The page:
Most older Americans take vitamins or dietary supplements, though few who use them have a nutritional deficiency. And many aren't sure these products mix well with their prescription medications, according to a Harris Poll survey of 2,001 adults for the American Osteopathic Association, which represents physicians and medical students.
The survey found that 82 percent of people ages 55 to 64, and 88 percent of those 65 and older, take vitamins or supplements . But only 23 percent of the 55-64 age group and 24 percent of 65-plus adults who use the products have received test results showing they have a nutritional deficiency, such as inadequate vitamin D, vitamin B12 or calcium.
Only 45 percent of 55- to 64-year-olds and 49 percent of 65-plus adults who said they use vitamins and supplements feel confident that they won’t conflict with their prescription drugs.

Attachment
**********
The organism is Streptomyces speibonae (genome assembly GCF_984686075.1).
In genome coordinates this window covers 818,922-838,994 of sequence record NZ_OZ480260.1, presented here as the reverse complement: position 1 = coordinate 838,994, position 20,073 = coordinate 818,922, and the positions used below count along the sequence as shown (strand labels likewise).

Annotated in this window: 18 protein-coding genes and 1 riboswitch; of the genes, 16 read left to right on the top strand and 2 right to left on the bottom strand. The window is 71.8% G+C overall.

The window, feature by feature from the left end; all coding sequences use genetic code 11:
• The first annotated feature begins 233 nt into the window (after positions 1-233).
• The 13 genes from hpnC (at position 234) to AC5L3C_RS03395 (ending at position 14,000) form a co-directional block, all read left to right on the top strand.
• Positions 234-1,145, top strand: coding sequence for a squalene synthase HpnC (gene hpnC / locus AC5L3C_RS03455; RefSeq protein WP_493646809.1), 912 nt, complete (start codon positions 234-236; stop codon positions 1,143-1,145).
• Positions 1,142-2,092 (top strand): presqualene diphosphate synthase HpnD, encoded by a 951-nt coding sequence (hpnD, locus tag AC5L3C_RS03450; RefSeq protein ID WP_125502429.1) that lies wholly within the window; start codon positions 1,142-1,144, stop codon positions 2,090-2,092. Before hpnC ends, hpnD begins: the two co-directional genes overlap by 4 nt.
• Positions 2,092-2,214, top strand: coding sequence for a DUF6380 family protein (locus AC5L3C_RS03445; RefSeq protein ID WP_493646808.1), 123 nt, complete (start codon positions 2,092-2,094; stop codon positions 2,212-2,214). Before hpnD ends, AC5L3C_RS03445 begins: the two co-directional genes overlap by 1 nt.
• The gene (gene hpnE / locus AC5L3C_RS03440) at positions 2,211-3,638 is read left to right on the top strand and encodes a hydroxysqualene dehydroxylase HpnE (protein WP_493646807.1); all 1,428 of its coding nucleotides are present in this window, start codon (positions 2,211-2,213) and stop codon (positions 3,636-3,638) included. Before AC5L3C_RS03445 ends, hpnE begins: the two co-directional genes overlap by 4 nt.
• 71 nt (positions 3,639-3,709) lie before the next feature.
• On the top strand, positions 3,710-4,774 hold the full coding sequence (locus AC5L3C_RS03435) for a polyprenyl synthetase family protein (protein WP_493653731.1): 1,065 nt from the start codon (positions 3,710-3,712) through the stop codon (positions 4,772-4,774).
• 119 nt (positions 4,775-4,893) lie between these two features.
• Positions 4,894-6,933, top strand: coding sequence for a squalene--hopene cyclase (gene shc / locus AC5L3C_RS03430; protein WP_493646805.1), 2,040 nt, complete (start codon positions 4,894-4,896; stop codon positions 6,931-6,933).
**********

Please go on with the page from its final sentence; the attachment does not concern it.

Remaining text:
Mike Varshavski, a family physician with older patients, said the problem of polypharmacy — patients taking numerous medications, with possible harmful interactions — is now greater because of vitamins and supplements.
“Because these supplements are viewed as natural and not strong, people feel safe that even if there’s an interaction, it may be a small one,” Varshavski said. In reality, he said, some products—such as those containing vitamin K, which can interfere with prescription anticoagulants — may pose serious risks. A 2015 study estimated that 23,000 people a year go to hospital emergency rooms for problems related to dietary supplements.
Forty-eight percent of vitamin and supplement users in the 55-64 group and 51 percent of 65-plus users incorrectly believe the products are regulated to be safe and effective, which is the standard for prescription drugs.
Varshavski is concerned that some older adults are “self-diagnosing and self-treating” problems with vitamins and supplements instead of seeking medical treatment.